The measurement of reactions of CH3CHOO is an important breakthrough for another fundamental reason—with the substitution of a methyl group for one hydrogen, the Criegee intermediate can now adopt two distinct conformations: the O-O group can point toward the methyl side (syn-) or away from the methyl side (anti-).
Because these two conformers do not readily interconvert, they are isomers of each other: chemically distinct molecules that are made up of the same atoms but in a different arrangement. Moreover, the reactivity of these two isomers of CH3CHOO with some species, especially water, has been predicted to vary dramatically depending on the anti- vs. syn- structure. The method that Taatjes, Osborn, and their colleagues use to follow the reactions of Criegee intermediates, tunable synchrotron photoionization mass spectrometry, can distinguish isomeric species on the basis of differences in their photoionization spectra. It usually takes a higher energy photon to remove an electron from one isomer (to ionize it) than it does to ionize another, and the dependence of ionization on photon energy will differ for different isomers.
Taatjes and coworkers realized, by comparing their photoionization spectra of CH3CHOO with high-level quantum chemistry calculations from their collaborators in Southampton and Hong Kong, that the two conformers of CH3CHOO were different enough in their photoionization behavior to be experimentally distinguished. Tuning the ionization photon energy just below the energy needed to ionize the syn– conformer would ionize only the anti– conformer, and measurements taken at a photon energy well above the ionization energy of both conformers would arise predominantly from the syn– conformer, which was produced in much higher abundance in their experiments. Taatjes, Osborn and their team demonstrated that the anti- conformer of CH3CHOO has a markedly higher rate coefficient for reaction with SO2 than does syn-CH3CHOO.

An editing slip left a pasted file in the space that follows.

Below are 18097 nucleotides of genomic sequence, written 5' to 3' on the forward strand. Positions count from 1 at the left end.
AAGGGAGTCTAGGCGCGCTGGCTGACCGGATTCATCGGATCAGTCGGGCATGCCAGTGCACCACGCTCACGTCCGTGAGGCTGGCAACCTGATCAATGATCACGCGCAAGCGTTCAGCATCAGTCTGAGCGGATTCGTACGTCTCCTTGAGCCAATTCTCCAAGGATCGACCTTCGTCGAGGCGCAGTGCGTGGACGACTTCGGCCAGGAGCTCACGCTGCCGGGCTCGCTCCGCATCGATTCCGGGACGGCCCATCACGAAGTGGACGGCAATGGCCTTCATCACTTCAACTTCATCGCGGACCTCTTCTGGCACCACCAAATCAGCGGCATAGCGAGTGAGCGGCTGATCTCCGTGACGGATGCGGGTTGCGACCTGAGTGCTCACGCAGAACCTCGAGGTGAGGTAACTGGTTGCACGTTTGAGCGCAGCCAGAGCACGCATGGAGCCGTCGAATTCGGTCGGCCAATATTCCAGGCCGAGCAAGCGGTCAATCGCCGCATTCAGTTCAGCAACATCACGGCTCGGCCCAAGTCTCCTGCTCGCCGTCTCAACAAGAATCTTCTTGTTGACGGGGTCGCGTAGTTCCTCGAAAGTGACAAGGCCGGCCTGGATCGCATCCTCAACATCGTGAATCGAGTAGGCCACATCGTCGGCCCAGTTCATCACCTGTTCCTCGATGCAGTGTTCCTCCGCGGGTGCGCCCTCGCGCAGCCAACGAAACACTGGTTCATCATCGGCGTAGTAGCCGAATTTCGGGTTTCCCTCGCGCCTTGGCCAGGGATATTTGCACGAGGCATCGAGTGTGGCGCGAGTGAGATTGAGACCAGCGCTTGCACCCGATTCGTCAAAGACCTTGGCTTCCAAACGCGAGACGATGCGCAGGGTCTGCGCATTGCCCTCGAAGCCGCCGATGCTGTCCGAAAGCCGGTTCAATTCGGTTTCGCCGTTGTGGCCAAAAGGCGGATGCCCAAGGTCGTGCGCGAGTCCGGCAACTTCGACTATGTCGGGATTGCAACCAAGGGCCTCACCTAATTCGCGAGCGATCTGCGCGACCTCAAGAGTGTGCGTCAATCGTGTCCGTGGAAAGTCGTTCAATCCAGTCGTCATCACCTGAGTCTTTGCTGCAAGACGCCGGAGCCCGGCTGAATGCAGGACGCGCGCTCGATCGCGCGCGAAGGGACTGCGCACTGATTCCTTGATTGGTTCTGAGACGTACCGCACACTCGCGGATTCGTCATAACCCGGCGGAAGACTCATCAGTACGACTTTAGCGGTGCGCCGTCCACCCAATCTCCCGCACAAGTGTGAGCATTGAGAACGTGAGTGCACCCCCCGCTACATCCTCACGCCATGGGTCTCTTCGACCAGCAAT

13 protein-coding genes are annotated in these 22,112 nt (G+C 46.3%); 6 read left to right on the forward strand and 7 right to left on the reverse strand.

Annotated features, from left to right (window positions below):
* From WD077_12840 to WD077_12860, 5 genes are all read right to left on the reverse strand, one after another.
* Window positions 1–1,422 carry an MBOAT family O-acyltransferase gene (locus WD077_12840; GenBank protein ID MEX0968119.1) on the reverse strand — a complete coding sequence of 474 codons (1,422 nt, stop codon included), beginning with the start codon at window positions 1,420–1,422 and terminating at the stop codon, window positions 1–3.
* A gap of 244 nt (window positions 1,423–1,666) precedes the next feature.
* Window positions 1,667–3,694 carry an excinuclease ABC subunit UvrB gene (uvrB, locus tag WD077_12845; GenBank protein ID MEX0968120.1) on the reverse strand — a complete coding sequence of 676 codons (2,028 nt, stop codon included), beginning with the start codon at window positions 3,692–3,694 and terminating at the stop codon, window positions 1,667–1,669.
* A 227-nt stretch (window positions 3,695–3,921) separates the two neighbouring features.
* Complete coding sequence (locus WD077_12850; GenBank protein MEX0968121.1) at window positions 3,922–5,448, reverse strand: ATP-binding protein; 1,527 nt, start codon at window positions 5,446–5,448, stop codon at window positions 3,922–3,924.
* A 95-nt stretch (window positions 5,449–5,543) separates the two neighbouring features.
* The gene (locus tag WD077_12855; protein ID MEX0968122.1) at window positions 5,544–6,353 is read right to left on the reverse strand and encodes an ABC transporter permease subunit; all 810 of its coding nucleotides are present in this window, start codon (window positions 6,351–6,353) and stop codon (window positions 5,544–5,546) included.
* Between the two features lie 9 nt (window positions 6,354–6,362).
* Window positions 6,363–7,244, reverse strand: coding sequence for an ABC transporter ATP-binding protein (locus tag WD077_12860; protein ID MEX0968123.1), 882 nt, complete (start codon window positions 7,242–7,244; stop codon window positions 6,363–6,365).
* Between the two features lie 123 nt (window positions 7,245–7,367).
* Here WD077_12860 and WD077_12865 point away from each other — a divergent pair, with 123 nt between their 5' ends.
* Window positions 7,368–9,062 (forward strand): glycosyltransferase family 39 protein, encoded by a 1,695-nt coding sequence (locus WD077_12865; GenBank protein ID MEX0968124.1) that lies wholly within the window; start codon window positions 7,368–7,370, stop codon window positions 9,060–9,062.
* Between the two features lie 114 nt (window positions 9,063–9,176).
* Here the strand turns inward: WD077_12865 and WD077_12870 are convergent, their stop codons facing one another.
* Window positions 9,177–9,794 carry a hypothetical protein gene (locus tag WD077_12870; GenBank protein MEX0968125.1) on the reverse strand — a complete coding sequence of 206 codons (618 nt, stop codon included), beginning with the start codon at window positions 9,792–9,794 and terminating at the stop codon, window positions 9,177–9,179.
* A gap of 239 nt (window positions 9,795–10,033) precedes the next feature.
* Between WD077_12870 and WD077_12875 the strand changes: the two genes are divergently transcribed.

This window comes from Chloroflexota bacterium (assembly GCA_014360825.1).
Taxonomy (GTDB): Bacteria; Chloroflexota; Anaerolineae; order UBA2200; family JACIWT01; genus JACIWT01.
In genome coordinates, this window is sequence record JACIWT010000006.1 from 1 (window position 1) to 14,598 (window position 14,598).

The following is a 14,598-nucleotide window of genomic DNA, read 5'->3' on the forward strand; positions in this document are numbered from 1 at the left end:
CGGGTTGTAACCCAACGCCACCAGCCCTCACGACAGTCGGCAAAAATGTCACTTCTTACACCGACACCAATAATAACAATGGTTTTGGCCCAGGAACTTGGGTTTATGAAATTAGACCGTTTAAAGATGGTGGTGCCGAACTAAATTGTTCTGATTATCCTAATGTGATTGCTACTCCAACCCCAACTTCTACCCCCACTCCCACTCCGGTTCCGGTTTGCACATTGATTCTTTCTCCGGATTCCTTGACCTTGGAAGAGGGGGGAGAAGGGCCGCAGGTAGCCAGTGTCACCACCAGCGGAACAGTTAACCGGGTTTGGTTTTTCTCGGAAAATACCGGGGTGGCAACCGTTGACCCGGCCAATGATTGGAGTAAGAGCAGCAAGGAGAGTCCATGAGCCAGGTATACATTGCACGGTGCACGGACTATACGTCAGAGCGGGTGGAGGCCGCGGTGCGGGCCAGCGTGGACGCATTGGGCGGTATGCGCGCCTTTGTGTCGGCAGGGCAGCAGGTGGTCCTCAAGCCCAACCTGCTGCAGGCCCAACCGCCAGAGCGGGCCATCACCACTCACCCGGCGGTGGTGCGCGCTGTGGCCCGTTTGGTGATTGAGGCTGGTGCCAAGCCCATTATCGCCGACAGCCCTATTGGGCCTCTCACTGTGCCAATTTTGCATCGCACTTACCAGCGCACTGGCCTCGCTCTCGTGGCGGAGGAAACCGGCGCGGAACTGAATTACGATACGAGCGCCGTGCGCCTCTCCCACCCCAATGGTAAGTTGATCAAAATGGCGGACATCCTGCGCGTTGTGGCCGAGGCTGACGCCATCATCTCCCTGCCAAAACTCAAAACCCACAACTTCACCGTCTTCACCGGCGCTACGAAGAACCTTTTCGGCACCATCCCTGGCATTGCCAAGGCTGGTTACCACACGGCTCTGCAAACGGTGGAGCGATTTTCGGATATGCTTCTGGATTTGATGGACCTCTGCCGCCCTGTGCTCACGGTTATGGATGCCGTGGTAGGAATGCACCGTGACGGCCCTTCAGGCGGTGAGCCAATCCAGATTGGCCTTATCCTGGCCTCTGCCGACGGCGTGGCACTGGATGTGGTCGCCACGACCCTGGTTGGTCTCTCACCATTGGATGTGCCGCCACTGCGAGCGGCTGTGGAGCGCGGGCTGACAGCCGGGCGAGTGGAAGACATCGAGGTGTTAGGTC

The reactivity of the Criegee intermediate species has been predicted to depend on its substituents, but before this work, calculations of this dependence have had no anchor in experiment. The present work allows the first direct test of theoretical predictions—not only of the effects of methyl substitution but of the surprisingly large effects of which side of the molecule the methyl group is placed (syn– or anti– to the O-O group). This work will be of tremendous importance in validating the theoretical methods that will be needed to accurately predict the kinetics for reactions of Criegee intermediates that remain inaccessible.
In fact, the new results of Taatjes et al. supply one of the most critical targets for such a validation. Because of the large concentration of water in Earth’s atmosphere, Criegee concentrations and hence the tropospheric implications of all Criegee intermediate reactions depend on knowing the rate constant for reaction with water. Unfortunately, the reactions for most Criegee intermediates with water may simply be too slow to be measured by the methods of Taatjes, Osborn, and coworkers. However, anti-CH3CHOO has been predicted to have a vastly enhanced reactivity with water. Taatjes et al. have confirmed this prediction by experiment and have made a direct measurement (not merely an upper limit) of the rate coefficient for reaction of anti-CH3CHOO with water. This result is the first experimental benchmark for the reaction of a Criegee intermediate with water.